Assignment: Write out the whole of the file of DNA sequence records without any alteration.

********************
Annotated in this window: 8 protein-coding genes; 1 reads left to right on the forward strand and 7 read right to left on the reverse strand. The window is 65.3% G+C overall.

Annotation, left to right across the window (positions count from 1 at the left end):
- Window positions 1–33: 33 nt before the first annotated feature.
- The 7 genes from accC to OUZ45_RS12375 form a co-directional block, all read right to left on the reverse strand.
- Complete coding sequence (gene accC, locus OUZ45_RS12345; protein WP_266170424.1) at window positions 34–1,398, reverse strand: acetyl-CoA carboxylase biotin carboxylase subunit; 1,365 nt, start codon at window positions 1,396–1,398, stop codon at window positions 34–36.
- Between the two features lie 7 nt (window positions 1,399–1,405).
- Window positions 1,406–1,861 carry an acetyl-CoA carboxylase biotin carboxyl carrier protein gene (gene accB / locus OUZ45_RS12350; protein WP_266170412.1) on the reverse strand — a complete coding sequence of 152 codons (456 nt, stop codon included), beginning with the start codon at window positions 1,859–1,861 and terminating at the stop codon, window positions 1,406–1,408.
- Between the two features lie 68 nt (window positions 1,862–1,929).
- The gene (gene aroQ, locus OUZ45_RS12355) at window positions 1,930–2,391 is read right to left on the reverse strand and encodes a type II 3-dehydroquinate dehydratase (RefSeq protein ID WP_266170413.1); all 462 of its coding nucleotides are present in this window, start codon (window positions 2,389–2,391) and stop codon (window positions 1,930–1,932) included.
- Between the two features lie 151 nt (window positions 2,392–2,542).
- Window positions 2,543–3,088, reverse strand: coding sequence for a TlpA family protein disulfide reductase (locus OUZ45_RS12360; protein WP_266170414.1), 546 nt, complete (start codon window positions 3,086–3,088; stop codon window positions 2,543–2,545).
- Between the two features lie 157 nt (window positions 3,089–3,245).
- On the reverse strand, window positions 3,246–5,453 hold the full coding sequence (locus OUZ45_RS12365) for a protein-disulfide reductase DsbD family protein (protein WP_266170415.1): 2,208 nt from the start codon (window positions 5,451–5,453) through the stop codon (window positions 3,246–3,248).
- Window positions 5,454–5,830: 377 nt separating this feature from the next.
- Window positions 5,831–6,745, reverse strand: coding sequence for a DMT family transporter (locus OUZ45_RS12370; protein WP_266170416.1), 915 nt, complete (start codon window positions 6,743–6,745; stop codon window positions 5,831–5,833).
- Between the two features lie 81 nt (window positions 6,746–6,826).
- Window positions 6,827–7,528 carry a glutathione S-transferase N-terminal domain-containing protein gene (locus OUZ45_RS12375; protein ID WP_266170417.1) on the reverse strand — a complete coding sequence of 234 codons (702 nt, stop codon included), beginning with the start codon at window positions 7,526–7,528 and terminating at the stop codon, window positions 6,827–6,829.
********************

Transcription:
Annotated in this window: 8 protein-coding genes; 1 reads left to right on the forward strand and 7 read right to left on the reverse strand. The window is 65.3% G+C overall.

Annotation, left to right across the window (positions count from 1 at the left end):
- Window positions 1–33: 33 nt before the first annotated feature.
- The 7 genes from accC to OUZ45_RS12375 form a co-directional block, all read right to left on the reverse strand.
- Complete coding sequence (gene accC, locus OUZ45_RS12345; protein WP_266170424.1) at window positions 34–1,398, reverse strand: acetyl-CoA carboxylase biotin carboxylase subunit; 1,365 nt, start codon at window positions 1,396–1,398, stop codon at window positions 34–36.
- Between the two features lie 7 nt (window positions 1,399–1,405).
- Window positions 1,406–1,861 carry an acetyl-CoA carboxylase biotin carboxyl carrier protein gene (gene accB / locus OUZ45_RS12350; protein WP_266170412.1) on the reverse strand — a complete coding sequence of 152 codons (456 nt, stop codon included), beginning with the start codon at window positions 1,859–1,861 and terminating at the stop codon, window positions 1,406–1,408.
- Between the two features lie 68 nt (window positions 1,862–1,929).
- The gene (gene aroQ, locus OUZ45_RS12355) at window positions 1,930–2,391 is read right to left on the reverse strand and encodes a type II 3-dehydroquinate dehydratase (RefSeq protein ID WP_266170413.1); all 462 of its coding nucleotides are present in this window, start codon (window positions 2,389–2,391) and stop codon (window positions 1,930–1,932) included.
- Between the two features lie 151 nt (window positions 2,392–2,542).
- Window positions 2,543–3,088, reverse strand: coding sequence for a TlpA family protein disulfide reductase (locus OUZ45_RS12360; protein WP_266170414.1), 546 nt, complete (start codon window positions 3,086–3,088; stop codon window positions 2,543–2,545).
- Between the two features lie 157 nt (window positions 3,089–3,245).
- On the reverse strand, window positions 3,246–5,453 hold the full coding sequence (locus OUZ45_RS12365) for a protein-disulfide reductase DsbD family protein (protein WP_266170415.1): 2,208 nt from the start codon (window positions 5,451–5,453) through the stop codon (window positions 3,246–3,248).
- Window positions 5,454–5,830: 377 nt separating this feature from the next.
- Window positions 5,831–6,745, reverse strand: coding sequence for a DMT family transporter (locus OUZ45_RS12370; protein WP_266170416.1), 915 nt, complete (start codon window positions 6,743–6,745; stop codon window positions 5,831–5,833).
- Between the two features lie 81 nt (window positions 6,746–6,826).
- Window positions 6,827–7,528 carry a glutathione S-transferase N-terminal domain-containing protein gene (locus OUZ45_RS12375; protein ID WP_266170417.1) on the reverse strand — a complete coding sequence of 234 codons (702 nt, stop codon included), beginning with the start codon at window positions 7,526–7,528 and terminating at the stop codon, window positions 6,827–6,829.